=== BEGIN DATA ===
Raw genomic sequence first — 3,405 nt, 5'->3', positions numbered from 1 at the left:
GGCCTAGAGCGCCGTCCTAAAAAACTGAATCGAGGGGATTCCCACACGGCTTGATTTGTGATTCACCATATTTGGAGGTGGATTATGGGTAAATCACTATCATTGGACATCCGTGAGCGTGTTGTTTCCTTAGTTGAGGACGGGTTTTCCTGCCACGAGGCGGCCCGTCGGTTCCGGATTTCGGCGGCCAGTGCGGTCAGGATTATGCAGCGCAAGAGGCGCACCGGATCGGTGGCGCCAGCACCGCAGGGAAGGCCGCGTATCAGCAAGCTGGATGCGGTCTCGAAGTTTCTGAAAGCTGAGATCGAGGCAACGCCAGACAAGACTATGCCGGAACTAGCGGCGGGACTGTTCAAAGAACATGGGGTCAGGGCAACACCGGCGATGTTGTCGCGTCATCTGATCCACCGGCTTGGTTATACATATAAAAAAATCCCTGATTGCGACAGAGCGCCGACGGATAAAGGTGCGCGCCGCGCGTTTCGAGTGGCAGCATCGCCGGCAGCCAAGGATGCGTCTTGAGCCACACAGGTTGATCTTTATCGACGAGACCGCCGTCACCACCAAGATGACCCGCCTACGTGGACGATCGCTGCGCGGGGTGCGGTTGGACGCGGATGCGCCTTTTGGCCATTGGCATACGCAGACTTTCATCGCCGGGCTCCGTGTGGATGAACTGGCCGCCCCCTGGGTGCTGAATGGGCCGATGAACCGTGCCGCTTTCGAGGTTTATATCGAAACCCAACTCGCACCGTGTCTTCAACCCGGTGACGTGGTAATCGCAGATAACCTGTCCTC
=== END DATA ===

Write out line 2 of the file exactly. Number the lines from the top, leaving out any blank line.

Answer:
GGCCTAGAGCGCCGTCCTAAAAAACTGAATCGAGGGGATTCCCACACGGCTTGATTTGTGATTCACCATATTTGGAGGTGGATTATGGGTAAATCACTATCATTGGACATCCGTGAGCGTGTTGTTTCCTTAGTTGAGGACGGGTTTTCCTGCCACGAGGCGGCCCGTCGGTTCCGGATTTCGGCGGCCAGTGCGGTCAGGATTATGCAGCGCAAGAGGCGCACCGGATCGGTGGCGCCAGCACCGCAGGGAAGGCCGCGTATCAGCAAGCTGGATGCGGTCTCGAAGTTTCTGAAAGCTGAGATCGAGGCAACGCCAGACAAGACTATGCCGGAACTAGCGGCGGGACTGTTCAAAGAACATGGGGTCAGGGCAACACCGGCGATGTTGTCGCGTCATCTGATCCACCGGCTTGGTTATACATATAAAAAAATCCCTGATTGCGACAGAGCGCCGACGGATAAAGGTGCGCGCCGCGCGTTTCGAGTGGCAGCATCGCCGGCAGCCAAGGATGCGTCTTGAGCCACACAGGTTGATCTTTATCGACGAGACCGCCGTCACCACCAAGATGACCCGCCTACGTGGACGATCGCTGCGCGGGGTGCGGTTGGACGCGGATGCGCCTTTTGGCCATTGGCATACGCAGACTTTCATCGCCGGGCTCCGTGTGGATGAACTGGCCGCCCCCTGGGTGCTGAATGGGCCGATGAACCGTGCCGCTTTCGAGGTTTATATCGAAACCCAACTCGCACCGTGTCTTCAACCCGGTGACGTGGTAATCGCAGATAACCTGTCCTC